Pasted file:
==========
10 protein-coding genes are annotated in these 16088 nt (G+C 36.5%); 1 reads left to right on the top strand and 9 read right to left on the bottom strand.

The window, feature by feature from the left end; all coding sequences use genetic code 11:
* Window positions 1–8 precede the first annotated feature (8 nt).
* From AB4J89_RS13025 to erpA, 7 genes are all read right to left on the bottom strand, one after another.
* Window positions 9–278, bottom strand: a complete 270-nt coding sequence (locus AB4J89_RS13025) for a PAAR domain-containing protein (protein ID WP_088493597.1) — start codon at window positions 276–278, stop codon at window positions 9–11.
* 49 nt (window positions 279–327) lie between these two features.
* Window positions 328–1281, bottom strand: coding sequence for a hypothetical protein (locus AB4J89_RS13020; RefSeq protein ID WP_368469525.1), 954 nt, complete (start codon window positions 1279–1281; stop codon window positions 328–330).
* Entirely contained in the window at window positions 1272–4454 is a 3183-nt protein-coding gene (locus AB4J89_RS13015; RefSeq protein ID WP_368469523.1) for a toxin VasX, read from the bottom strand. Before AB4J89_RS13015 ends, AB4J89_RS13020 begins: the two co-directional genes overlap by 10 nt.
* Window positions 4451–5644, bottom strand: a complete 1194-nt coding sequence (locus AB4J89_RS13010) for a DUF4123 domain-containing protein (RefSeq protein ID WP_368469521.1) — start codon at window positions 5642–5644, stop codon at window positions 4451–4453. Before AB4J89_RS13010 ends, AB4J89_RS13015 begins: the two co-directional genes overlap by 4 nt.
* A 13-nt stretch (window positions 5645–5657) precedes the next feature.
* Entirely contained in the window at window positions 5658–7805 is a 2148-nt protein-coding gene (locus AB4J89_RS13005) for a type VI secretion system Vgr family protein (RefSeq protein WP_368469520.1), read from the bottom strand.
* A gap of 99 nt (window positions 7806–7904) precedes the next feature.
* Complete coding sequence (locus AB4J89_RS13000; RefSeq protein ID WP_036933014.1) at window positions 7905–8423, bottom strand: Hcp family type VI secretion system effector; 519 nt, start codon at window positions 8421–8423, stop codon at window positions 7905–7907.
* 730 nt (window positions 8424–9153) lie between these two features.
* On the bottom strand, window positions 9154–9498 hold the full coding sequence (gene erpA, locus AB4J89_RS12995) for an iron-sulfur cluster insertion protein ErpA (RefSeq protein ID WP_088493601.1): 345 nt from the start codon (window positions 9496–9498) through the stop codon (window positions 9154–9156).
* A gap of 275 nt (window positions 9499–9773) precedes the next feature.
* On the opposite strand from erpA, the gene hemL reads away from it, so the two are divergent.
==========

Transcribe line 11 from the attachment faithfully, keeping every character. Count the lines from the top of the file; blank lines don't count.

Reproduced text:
* Entirely contained in the window at window positions 5658–7805 is a 2148-nt protein-coding gene (locus AB4J89_RS13005) for a type VI secretion system Vgr family protein (RefSeq protein WP_368469520.1), read from the bottom strand.